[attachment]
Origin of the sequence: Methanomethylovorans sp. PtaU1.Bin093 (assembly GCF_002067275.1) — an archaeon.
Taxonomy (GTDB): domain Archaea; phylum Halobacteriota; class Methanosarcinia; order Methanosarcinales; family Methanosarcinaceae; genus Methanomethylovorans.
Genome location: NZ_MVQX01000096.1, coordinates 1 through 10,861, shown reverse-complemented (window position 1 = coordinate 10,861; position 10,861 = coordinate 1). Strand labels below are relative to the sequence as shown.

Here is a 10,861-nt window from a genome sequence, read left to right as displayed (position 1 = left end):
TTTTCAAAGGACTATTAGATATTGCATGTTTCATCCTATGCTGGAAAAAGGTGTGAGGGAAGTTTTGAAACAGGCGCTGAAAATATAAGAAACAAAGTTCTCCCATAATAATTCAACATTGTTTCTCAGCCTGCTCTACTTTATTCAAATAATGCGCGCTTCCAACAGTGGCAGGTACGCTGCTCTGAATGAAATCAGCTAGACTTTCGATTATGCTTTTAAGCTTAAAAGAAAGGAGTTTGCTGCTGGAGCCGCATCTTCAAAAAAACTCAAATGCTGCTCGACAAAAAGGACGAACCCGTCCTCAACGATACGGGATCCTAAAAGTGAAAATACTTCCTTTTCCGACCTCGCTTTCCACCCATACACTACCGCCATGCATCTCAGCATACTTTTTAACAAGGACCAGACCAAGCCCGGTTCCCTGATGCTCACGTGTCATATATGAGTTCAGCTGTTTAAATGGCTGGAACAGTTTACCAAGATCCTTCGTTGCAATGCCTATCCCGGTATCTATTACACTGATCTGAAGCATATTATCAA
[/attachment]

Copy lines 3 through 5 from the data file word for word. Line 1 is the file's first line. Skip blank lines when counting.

Genome location: NZ_MVQX01000096.1, coordinates 1 through 10,861, shown reverse-complemented (window position 1 = coordinate 10,861; position 10,861 = coordinate 1). Strand labels below are relative to the sequence as shown.

Here is a 10,861-nt window from a genome sequence, read left to right as displayed (position 1 = left end):
TTTTCAAAGGACTATTAGATATTGCATGTTTCATCCTATGCTGGAAAAAGGTGTGAGGGAAGTTTTGAAACAGGCGCTGAAAATATAAGAAACAAAGTTCTCCCATAATAATTCAACATTGTTTCTCAGCCTGCTCTACTTTATTCAAATAATGCGCGCTTCCAACAGTGGCAGGTACGCTGCTCTGAATGAAATCAGCTAGACTTTCGATTATGCTTTTAAGCTTAAAAGAAAGGAGTTTGCTGCTGGAGCCGCATCTTCAAAAAAACTCAAATGCTGCTCGACAAAAAGGACGAACCCGTCCTCAACGATACGGGATCCTAAAAGTGAAAATACTTCCTTTTCCGACCTCGCTTTCCACCCATACACTACCGCCATGCATCTCAGCATACTTTTTAACAAGGACCAGACCAAGCCCGGTTCCCTGATGCTCACGTGTCATATATGAGTTCAGCTGTTTAAATGGCTGGAACAGTTTACCAAGATCCTTCGTTGCAATGCCTATCCCGGTATCTATTACACTGATCTGAAGCATATTATCAA